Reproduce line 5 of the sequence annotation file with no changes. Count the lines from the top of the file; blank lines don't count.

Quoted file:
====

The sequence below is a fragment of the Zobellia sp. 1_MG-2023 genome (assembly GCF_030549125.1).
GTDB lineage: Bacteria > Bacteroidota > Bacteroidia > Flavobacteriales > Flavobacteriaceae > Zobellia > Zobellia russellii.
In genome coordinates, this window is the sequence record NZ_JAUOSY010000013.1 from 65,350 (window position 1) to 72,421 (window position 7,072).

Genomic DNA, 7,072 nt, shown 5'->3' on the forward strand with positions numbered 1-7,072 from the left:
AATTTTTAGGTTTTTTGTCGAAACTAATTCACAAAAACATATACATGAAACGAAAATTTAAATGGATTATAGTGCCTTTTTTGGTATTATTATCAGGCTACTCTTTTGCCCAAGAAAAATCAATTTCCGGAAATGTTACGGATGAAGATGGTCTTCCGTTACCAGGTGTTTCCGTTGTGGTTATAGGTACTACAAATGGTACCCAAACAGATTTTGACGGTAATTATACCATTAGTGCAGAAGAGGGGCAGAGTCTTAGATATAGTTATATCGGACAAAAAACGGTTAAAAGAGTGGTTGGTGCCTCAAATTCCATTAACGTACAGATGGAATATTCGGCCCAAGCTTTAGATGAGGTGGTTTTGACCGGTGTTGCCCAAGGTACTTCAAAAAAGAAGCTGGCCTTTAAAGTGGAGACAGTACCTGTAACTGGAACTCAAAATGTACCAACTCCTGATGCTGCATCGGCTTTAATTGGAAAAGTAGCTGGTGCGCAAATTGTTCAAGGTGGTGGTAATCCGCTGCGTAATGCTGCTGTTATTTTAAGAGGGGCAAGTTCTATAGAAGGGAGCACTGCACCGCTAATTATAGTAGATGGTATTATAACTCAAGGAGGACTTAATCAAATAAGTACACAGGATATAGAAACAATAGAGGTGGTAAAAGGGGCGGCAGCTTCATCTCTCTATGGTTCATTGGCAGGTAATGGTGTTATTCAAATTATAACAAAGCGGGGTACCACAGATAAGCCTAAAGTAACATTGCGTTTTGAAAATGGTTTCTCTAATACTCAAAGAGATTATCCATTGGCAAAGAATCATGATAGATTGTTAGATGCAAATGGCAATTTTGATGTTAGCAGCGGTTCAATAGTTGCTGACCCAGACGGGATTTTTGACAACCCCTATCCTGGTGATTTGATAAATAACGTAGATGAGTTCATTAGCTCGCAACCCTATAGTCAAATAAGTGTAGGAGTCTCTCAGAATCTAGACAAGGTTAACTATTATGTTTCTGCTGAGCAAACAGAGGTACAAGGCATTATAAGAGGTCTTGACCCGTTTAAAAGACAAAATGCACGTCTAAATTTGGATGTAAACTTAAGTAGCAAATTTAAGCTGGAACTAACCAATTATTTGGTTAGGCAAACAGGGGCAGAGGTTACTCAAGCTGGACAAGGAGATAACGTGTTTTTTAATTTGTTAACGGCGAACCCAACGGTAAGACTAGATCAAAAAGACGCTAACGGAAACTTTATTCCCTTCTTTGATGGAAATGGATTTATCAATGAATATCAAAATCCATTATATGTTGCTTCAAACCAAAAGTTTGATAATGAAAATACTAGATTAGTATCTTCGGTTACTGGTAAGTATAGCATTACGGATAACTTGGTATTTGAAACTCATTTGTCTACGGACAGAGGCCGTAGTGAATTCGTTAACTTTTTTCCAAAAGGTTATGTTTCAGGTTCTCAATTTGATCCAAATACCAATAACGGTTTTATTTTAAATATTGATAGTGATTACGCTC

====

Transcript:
AATTTTTAGGTTTTTTGTCGAAACTAATTCACAAAAACATATACATGAAACGAAAATTTAAATGGATTATAGTGCCTTTTTTGGTATTATTATCAGGCTACTCTTTTGCCCAAGAAAAATCAATTTCCGGAAATGTTACGGATGAAGATGGTCTTCCGTTACCAGGTGTTTCCGTTGTGGTTATAGGTACTACAAATGGTACCCAAACAGATTTTGACGGTAATTATACCATTAGTGCAGAAGAGGGGCAGAGTCTTAGATATAGTTATATCGGACAAAAAACGGTTAAAAGAGTGGTTGGTGCCTCAAATTCCATTAACGTACAGATGGAATATTCGGCCCAAGCTTTAGATGAGGTGGTTTTGACCGGTGTTGCCCAAGGTACTTCAAAAAAGAAGCTGGCCTTTAAAGTGGAGACAGTACCTGTAACTGGAACTCAAAATGTACCAACTCCTGATGCTGCATCGGCTTTAATTGGAAAAGTAGCTGGTGCGCAAATTGTTCAAGGTGGTGGTAATCCGCTGCGTAATGCTGCTGTTATTTTAAGAGGGGCAAGTTCTATAGAAGGGAGCACTGCACCGCTAATTATAGTAGATGGTATTATAACTCAAGGAGGACTTAATCAAATAAGTACACAGGATATAGAAACAATAGAGGTGGTAAAAGGGGCGGCAGCTTCATCTCTCTATGGTTCATTGGCAGGTAATGGTGTTATTCAAATTATAACAAAGCGGGGTACCACAGATAAGCCTAAAGTAACATTGCGTTTTGAAAATGGTTTCTCTAATACTCAAAGAGATTATCCATTGGCAAAGAATCATGATAGATTGTTAGATGCAAATGGCAATTTTGATGTTAGCAGCGGTTCAATAGTTGCTGACCCAGACGGGATTTTTGACAACCCCTATCCTGGTGATTTGATAAATAACGTAGATGAGTTCATTAGCTCGCAACCCTATAGTCAAATAAGTGTAGGAGTCTCTCAGAATCTAGACAAGGTTAACTATTATGTTTCTGCTGAGCAAACAGAGGTACAAGGCATTATAAGAGGTCTTGACCCGTTTAAAAGACAAAATGCACGTCTAAATTTGGATGTAAACTTAAGTAGCAAATTTAAGCTGGAACTAACCAATTATTTGGTTAGGCAAACAGGGGCAGAGGTTACTCAAGCTGGACAAGGAGATAACGTGTTTTTTAATTTGTTAACGGCGAACCCAACGGTAAGACTAGATCAAAAAGACGCTAACGGAAACTTTATTCCCTTCTTTGATGGAAATGGATTTATCAATGAATATCAAAATCCATTATATGTTGCTTCAAACCAAAAGTTTGATAATGAAAATACTAGATTAGTATCTTCGGTTACTGGTAAGTATAGCATTACGGATAACTTGGTATTTGAAACTCATTTGTCTACGGACAGAGGCCGTAGTGAATTCGTTAACTTTTTTCCAAAAGGTTATGTTTCAGGTTCTCAATTTGATCCAAATACCAATAACGGTTTTATTTTAAATATTGATAGTGATTACGCTC